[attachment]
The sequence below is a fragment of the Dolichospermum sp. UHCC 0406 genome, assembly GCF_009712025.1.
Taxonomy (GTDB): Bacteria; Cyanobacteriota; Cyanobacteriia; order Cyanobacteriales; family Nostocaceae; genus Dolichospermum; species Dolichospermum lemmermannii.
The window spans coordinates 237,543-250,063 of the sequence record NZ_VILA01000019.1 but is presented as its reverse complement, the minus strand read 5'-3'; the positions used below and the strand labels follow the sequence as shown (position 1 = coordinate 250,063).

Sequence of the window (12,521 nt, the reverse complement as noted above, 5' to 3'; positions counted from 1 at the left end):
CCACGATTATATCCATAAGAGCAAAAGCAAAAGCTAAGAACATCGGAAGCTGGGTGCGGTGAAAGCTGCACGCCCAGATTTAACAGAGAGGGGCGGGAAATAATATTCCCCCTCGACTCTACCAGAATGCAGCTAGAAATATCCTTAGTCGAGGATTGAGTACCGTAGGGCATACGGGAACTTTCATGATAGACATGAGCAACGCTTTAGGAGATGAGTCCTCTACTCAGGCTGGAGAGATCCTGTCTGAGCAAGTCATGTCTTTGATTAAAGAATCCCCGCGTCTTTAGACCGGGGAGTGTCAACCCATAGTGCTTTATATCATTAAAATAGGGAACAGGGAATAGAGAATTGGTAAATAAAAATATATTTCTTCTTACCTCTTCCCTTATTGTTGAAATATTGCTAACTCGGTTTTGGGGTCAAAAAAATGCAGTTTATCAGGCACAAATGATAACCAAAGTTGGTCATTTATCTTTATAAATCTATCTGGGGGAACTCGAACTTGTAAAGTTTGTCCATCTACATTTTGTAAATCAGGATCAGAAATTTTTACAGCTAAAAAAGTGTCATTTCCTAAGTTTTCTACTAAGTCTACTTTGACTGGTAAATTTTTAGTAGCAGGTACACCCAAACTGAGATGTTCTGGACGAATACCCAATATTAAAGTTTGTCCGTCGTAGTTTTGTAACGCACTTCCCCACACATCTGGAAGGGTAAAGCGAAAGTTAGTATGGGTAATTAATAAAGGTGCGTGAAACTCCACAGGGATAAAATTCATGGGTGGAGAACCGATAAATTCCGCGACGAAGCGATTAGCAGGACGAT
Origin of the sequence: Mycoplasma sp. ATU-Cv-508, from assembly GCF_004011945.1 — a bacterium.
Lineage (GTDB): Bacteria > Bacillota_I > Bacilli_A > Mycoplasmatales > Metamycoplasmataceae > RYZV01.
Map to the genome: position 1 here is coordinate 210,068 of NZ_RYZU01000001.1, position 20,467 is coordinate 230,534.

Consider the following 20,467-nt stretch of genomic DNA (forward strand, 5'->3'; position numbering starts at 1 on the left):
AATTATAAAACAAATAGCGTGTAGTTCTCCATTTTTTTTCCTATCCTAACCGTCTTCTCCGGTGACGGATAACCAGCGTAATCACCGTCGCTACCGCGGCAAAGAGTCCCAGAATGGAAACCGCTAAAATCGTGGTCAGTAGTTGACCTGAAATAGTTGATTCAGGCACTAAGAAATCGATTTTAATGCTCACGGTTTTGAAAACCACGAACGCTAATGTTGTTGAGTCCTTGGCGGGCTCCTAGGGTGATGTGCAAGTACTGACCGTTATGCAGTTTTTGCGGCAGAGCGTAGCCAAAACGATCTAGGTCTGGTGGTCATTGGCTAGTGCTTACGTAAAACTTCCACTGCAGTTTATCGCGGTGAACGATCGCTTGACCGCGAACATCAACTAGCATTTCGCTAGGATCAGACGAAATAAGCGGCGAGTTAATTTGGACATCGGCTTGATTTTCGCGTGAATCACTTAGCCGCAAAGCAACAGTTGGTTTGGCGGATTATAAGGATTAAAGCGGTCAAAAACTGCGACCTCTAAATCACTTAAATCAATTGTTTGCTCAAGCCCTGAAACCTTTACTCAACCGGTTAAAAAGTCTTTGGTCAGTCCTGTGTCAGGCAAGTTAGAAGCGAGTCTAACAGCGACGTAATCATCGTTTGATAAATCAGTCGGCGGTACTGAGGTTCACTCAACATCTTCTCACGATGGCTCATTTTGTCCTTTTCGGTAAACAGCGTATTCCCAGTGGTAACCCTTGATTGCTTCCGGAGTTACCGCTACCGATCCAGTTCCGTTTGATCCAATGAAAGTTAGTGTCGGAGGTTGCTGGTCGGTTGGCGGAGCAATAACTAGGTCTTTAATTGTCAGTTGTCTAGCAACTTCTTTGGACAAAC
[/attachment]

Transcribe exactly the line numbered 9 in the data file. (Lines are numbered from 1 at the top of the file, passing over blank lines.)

Consider the following 20,467-nt stretch of genomic DNA (forward strand, 5'->3'; position numbering starts at 1 on the left):